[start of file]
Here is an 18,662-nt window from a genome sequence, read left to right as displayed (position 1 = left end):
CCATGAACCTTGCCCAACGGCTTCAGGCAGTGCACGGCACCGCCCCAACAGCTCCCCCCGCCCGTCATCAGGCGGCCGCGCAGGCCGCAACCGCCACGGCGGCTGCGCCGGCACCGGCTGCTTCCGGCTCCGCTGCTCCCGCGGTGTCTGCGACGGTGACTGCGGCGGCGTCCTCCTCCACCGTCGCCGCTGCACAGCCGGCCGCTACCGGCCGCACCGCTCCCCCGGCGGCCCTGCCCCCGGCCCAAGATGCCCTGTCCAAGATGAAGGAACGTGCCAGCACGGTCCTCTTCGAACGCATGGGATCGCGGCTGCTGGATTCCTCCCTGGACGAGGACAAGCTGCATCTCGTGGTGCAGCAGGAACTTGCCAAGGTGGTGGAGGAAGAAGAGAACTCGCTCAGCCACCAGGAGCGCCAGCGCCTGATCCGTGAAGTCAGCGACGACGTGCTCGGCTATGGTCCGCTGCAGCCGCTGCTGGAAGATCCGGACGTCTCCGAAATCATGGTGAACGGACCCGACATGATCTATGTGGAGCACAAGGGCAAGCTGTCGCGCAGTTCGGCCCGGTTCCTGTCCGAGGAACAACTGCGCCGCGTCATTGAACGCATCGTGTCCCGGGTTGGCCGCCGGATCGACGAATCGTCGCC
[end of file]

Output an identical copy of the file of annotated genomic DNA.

Here is an 18,662-nt window from a genome sequence, read left to right as displayed (position 1 = left end):
CCATGAACCTTGCCCAACGGCTTCAGGCAGTGCACGGCACCGCCCCAACAGCTCCCCCCGCCCGTCATCAGGCGGCCGCGCAGGCCGCAACCGCCACGGCGGCTGCGCCGGCACCGGCTGCTTCCGGCTCCGCTGCTCCCGCGGTGTCTGCGACGGTGACTGCGGCGGCGTCCTCCTCCACCGTCGCCGCTGCACAGCCGGCCGCTACCGGCCGCACCGCTCCCCCGGCGGCCCTGCCCCCGGCCCAAGATGCCCTGTCCAAGATGAAGGAACGTGCCAGCACGGTCCTCTTCGAACGCATGGGATCGCGGCTGCTGGATTCCTCCCTGGACGAGGACAAGCTGCATCTCGTGGTGCAGCAGGAACTTGCCAAGGTGGTGGAGGAAGAAGAGAACTCGCTCAGCCACCAGGAGCGCCAGCGCCTGATCCGTGAAGTCAGCGACGACGTGCTCGGCTATGGTCCGCTGCAGCCGCTGCTGGAAGATCCGGACGTCTCCGAAATCATGGTGAACGGACCCGACATGATCTATGTGGAGCACAAGGGCAAGCTGTCGCGCAGTTCGGCCCGGTTCCTGTCCGAGGAACAACTGCGCCGCGTCATTGAACGCATCGTGTCCCGGGTTGGCCGCCGGATCGACGAATCGTCGCC